Been divorced 7 years. The kids live with me, he only sees them for about 24 hours 2x a month. he is allowed more, just doesn't take it. I have tried over and over to co-parent but he is a narcissist(I am a LCSW, and yes he would be clinically Dx by any therapist) and very emotionally abusive, so I just cannot co-parent. I follow the order we have and give the correct notice for vacation, camps, everything. He does what he wants and if I do not give him what he wants, he does it anyway. I have lost money on airfare, and had to go crazy re-arrange summer camps, and he never pays the money owed within 30 days. I have everything in writing by emails and texts to prove his ways for the past seven years to show how difficult he makes anything and everything. I usually just concede and this shouldn't be the case. When things are booked and ample notice(meaning months) is given, why should this be allowed. He hasn't had a driver's license in over a year, had no place of residence for the past 10 months(kids and him were staying at hotels and taking uber everywhere) and he was in jail last Oct. for about 2 weeks for driving on the revoked list. Is there anything to do?
I suggest that you at least schedule a consultation with a family law attorney to go over your matter. Many offer free consultations. You raise several issues, including issues with parenting time, not simply just an issue with sharing joint legal custody. Joint legal custody involves the big decisions for the children such as education, religion, college. It also allows him the ability to see medical and school records. You may need to petition the court to amend parenting time to reflect what is in the best interests of the children, especially if he is homeless.
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As you may be aware, there are two types of custody, residential custody, which I presume is in your hands having full residential custody, and legal custody. A court will not normally grant sole legal custody without a full hearing, because that is basically divesting the other parent of parental rights as to the care and upbringing of the child. It would have to be shown to the court that it is in the child's best interest to divest the father of his parental rights. However, the court may do so but again the standards of proof would require a full hearing. The court can certainly refashion the current parenting plan, however, to require things like a risk assessment, a psychological assessment, restrictions on visitations or requiring that he pay for any changes in terms of airlines, etc. There are many different things that you bring up, and I would certainly say that you would best look to have a consultation with a family lawyer before proceeding.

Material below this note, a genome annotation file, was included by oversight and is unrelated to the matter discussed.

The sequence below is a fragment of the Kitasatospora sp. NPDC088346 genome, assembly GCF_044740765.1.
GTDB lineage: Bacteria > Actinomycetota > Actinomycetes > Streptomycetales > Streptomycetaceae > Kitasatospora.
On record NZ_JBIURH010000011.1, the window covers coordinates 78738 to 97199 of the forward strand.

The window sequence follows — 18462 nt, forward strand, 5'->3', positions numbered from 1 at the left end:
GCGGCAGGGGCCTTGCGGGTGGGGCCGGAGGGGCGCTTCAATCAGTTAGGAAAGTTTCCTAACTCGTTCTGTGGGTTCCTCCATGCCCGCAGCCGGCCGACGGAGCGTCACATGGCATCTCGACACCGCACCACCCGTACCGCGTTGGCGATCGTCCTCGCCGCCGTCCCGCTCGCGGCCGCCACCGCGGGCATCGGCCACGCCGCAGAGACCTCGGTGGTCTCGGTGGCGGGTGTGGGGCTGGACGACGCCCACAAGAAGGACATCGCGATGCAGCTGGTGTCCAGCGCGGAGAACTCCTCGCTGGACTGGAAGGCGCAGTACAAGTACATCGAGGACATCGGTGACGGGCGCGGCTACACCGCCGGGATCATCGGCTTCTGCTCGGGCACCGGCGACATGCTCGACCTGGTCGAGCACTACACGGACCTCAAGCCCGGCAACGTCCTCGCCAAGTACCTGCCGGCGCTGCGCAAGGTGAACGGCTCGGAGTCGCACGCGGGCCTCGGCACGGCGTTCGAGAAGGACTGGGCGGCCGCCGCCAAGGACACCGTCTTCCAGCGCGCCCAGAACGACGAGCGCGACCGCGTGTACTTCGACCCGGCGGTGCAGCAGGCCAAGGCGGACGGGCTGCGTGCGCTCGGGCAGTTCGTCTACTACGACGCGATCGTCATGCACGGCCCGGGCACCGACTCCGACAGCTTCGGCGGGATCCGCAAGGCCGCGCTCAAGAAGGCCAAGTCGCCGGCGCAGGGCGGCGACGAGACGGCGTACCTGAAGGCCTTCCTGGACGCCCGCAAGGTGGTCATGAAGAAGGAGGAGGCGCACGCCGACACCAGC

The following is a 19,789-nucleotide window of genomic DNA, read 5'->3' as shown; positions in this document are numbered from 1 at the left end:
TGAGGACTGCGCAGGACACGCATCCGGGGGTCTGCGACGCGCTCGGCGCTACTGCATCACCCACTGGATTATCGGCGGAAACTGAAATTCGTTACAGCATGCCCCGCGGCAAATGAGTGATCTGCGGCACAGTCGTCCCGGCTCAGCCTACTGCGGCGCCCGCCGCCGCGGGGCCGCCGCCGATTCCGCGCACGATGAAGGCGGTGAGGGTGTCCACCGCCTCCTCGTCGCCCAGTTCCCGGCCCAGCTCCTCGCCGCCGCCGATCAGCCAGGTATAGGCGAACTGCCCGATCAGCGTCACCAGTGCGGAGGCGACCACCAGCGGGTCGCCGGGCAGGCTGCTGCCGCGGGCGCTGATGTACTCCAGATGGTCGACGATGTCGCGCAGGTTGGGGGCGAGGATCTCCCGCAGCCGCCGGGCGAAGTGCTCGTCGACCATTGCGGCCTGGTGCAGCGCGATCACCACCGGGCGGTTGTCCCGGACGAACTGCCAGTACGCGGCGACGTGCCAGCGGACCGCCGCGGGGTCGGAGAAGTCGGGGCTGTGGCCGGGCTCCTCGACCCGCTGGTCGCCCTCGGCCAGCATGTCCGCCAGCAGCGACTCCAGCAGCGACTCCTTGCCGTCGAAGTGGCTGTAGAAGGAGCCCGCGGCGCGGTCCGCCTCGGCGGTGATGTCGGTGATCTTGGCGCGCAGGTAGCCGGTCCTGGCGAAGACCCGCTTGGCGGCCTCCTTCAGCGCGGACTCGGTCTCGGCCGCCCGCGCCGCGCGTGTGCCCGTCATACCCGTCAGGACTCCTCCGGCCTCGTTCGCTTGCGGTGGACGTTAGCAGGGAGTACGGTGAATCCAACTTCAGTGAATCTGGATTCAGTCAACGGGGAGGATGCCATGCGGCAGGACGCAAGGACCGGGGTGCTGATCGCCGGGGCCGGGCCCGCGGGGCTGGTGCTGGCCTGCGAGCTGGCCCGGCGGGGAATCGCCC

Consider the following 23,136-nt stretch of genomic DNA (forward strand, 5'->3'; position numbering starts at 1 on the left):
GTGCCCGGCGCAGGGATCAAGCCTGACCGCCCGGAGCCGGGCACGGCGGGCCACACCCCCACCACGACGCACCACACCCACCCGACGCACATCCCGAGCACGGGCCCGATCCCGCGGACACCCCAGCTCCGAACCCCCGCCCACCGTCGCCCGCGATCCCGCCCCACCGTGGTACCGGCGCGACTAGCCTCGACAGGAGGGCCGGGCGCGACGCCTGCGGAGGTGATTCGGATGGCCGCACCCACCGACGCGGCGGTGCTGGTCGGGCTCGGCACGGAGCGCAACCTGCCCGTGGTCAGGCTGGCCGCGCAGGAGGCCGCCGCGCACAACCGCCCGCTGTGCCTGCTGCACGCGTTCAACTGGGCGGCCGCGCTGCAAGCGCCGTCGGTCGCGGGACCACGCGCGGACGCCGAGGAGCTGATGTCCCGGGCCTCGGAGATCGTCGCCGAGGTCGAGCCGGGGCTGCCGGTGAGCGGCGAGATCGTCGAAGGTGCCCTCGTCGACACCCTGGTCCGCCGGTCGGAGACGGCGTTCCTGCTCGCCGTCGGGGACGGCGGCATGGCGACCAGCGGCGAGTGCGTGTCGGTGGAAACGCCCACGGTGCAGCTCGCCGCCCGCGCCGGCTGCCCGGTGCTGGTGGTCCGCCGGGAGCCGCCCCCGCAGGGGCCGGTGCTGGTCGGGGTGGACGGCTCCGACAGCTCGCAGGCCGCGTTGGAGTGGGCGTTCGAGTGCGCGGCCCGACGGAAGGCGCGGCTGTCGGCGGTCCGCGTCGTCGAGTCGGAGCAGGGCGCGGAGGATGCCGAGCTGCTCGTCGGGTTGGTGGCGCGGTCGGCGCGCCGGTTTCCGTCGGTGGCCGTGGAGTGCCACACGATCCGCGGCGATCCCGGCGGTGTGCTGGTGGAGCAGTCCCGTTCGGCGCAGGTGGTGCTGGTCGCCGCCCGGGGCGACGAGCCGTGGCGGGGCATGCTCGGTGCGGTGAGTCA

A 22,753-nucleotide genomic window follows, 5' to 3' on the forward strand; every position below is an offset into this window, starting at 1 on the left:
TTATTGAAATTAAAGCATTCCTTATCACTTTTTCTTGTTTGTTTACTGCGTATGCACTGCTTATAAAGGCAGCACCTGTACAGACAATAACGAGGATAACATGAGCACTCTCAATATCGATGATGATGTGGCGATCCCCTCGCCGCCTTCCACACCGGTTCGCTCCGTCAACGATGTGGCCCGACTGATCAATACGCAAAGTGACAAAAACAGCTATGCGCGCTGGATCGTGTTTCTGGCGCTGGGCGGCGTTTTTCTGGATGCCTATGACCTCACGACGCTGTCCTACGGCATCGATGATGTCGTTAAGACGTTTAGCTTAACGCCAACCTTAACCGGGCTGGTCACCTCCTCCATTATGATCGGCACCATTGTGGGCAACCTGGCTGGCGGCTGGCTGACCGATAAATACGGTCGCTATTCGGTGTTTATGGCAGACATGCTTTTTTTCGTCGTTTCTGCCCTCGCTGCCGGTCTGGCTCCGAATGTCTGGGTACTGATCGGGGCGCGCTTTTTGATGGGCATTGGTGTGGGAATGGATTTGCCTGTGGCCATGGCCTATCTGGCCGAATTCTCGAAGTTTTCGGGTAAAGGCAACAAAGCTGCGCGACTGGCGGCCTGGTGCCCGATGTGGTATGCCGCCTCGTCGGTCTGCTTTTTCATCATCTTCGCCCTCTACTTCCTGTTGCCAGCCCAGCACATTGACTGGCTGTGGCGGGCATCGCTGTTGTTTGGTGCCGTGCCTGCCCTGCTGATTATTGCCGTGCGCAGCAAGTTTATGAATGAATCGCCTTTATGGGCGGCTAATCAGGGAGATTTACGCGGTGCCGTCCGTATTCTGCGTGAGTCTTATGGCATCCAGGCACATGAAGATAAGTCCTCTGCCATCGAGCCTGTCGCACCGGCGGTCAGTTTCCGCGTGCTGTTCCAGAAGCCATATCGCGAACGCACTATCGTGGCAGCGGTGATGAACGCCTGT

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Legal custody relates to the major decisions effecting the children's health, safety, welfare and education. Its sounds like your issues are more parenting time related and not legal custody issues. You may want to petition the court to better detail how to co-parent and communicate, and also, set down requirements regarding his parenting time such that before he takes them for overnights his house has to pass a home inspection.
This answer does not constitute the establishment of an attorney/client relationship nor is there any guarantee that this advice will be completely effective in a court of law. A consultation, including review of court orders and other documents is necessary in order for me to give you proper advice and guidance.
The obvious secret (I know it's an oxymoron) in Family Law is that it Orders only work with party compliance. It seems that your only remedy with your ex is terminating his parenting time (visitation) but that's unlikely to happen. Try filing an application to establish your next vacation or summer camp by Court Order, at least you have a shot at the police enforcing a specific Order. Another approach is tapping his wallet: an attorney will request an award of "counsel fees" to enforce a Court Order - a couple of awards tend to eventually engender compliance. Good luck.
Please understand that I have no details about your specific case, my opinion is generally applicable and is far from personalized legal advice that lawyer would provide. If you are seeking legal advice you MUST consult with and only rely upon the advice of an attorney experienced in that field of law.
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